When I was told that Jackie Schneider (Jackie’s School Food Blog and Twitter) was the British equivalent of Mrs Q (Jackie was eating school lunch with the kids too), I knew I had to contact her and learn her story. She eagerly replied to my Q and A and then gave me an update of what’s happening now that the new and improved meals that her school has been enjoying for years are under the threat of being axed due to budget cuts. (Note: in the UK, school lunches are called “school dinners.”)
Q and A:
1. Tell me a little about yourself
I am a mother of 3 boys. I teach in a primary school and I also work for a small charity, “The Children’s Food Campaign”
2. What grade do you teach?
I am currently teaching year 3 and year 4 classes
3. How did you become interested in school food?
I was outraged at the appalling quality of food that children at my school were getting. Many fellow teachers and my head teacher privately agreed with my criticism but there was a feeling that change was not possible. I complained using the correct channels but there were never any improvements. I found a number of others from neighbouring schools who also were complaining. Wewere all being told that everyone else was happy. The most common complaints were that the food often ran out with kids having paid in advance they were left hungry. The food differed from what was on the menu. I was not uncommon for there to be no vegetables, no salad, no fruit for days on end. Food was often burnt or cold. The quality of the food was very low – reconstituted meat, low quality fish fingers etc. There was an over reliance on breaded,shaped processed foods and oven chips. You can see a selection of the meals on our website.
4. What happened at your school?
We held a meeting for parents and staff of all 42 schools in our district. It was a very passionate meeting with staff and governors desperate to share tales of horrific meals that they felt no choild should be offered. We vowed to set up a parent group to campaign for better school food in EVERY school in our district. the local authority was horrified and completely dismissed our concerns claiming that there was no problem with school food. We set out to collect the evidence to prove them wrong. we collected photos and testimonies from staff. we got huge publicity and that council soon admitted they were wrong and asked our help in fixing the school meal service.
5. Were there critics of reform?
Some council staff were sceptical that kids would eat fruit or salad.
6. How did the kids respond?
Brilliantly! Some of them took part in the protests and public meetings. They were keen to talk to press. They greeted the new improved food with great enthusiasm
7. What happened with your job?
My job was fine. Initially I had been a little concerned that I would be vulnerable but this was not the case. I had a lot of support from parents, school governors and some head teachers. I tried very hard to behave responsibly and not to criticise individuals but the system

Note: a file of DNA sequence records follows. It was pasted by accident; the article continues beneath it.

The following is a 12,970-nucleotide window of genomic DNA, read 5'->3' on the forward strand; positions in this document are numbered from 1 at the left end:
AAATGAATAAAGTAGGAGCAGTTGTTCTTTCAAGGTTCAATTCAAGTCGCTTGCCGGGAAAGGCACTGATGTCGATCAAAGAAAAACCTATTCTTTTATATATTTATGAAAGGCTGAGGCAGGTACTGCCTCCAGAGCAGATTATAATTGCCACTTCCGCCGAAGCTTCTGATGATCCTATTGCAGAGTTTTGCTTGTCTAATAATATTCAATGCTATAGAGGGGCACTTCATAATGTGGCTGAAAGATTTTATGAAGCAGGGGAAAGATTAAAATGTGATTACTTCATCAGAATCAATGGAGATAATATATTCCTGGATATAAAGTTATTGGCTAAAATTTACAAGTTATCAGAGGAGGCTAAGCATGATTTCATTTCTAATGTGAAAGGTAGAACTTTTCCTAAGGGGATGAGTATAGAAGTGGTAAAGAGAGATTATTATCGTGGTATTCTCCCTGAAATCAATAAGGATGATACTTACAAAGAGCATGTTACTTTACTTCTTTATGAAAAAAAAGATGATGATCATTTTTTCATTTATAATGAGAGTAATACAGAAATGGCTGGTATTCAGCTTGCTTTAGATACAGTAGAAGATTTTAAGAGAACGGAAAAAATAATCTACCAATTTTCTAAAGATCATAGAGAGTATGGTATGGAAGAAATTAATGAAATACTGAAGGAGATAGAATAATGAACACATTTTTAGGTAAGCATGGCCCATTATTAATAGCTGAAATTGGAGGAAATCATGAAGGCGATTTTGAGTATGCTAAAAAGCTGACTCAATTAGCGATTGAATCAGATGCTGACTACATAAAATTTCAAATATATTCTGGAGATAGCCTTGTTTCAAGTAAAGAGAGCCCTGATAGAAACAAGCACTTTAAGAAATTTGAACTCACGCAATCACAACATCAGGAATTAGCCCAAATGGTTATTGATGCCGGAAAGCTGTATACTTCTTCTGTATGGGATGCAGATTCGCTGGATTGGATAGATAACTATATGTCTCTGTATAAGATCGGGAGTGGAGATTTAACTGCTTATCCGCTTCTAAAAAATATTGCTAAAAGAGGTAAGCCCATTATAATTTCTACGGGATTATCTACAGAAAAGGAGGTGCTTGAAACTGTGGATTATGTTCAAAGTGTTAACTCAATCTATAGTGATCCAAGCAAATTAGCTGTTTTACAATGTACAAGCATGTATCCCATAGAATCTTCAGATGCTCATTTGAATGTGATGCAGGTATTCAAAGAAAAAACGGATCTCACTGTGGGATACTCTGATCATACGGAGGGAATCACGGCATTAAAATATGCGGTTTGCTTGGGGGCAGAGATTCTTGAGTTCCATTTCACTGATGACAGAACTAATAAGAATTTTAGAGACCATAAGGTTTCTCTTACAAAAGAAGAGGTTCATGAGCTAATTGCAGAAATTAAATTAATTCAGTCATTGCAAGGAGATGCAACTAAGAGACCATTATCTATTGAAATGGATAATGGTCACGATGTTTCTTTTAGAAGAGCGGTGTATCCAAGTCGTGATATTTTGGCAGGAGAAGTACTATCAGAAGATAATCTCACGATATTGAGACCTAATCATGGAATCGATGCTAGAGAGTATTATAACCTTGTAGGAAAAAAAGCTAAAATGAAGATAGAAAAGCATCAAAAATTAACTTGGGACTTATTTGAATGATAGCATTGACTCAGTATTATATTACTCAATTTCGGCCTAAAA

8. What is school food like today at your school?
Unrecognisable from the bad old days! There is always salad, fruit and and several veggies available. Have a look at photos on my blog for photographic evidence! We forced local government to builda new kitchen at each school, kicked out the old catering company and re wrote the specifications for the food. We raised the improtance of food with all of the head teachers and encouraged all schools to look at teaching cookery and food growing skills. We also promoted links with local farms. We have made less progress with secondary schools but we have recently helped choose a new catering company and are still working hard to improve the menus and dining room environments.
9. What are your recommendations for concerned parents and teachers?
Do something – don’t put up with it! Find a couple of parents or staff who share your concerns and draw up some practical improvements you can campaign for. We drew up a set of aims and objectives that characterised what we expected from our school food service (see below):
Aim — To ensure that school students are offered only good quality, healthy, appealing food, prepared and cooked from fresh ingredients on site in all our schools, served in a pleasant atmosphere
- Merton Council takes on the process of a robust management of change to guarantee that the schools are provided and continue to be provided with healthy fresh food.
- A healthy balanced diet is offered at all schools.
- All cooking and food preparation to be done on site.
- Eating lunch is a pleasant experience for childrenPromotion of healthy food and eating habits becomes an integral part of the education offered in our schools.
- The Council sets up an effective system for monitoring school dinners, to ensure that the standards above are met and continue to be met.
- To agree a target date by which all of the above will be achieved and clear, specific measurable milestones (no more than 6 months apart) on the path to these ultimate goals.
We got head of council, local public health, head teachers etc to sign up then we set about to make it a reality. My advice – you are NOT alone. Contact other parent/campaigners for advice/ideas. Evidence is critical to change policy. Take photos, collect testimonials, interview kids on video if possible. Present current school food to politicians and challenge them to eat it!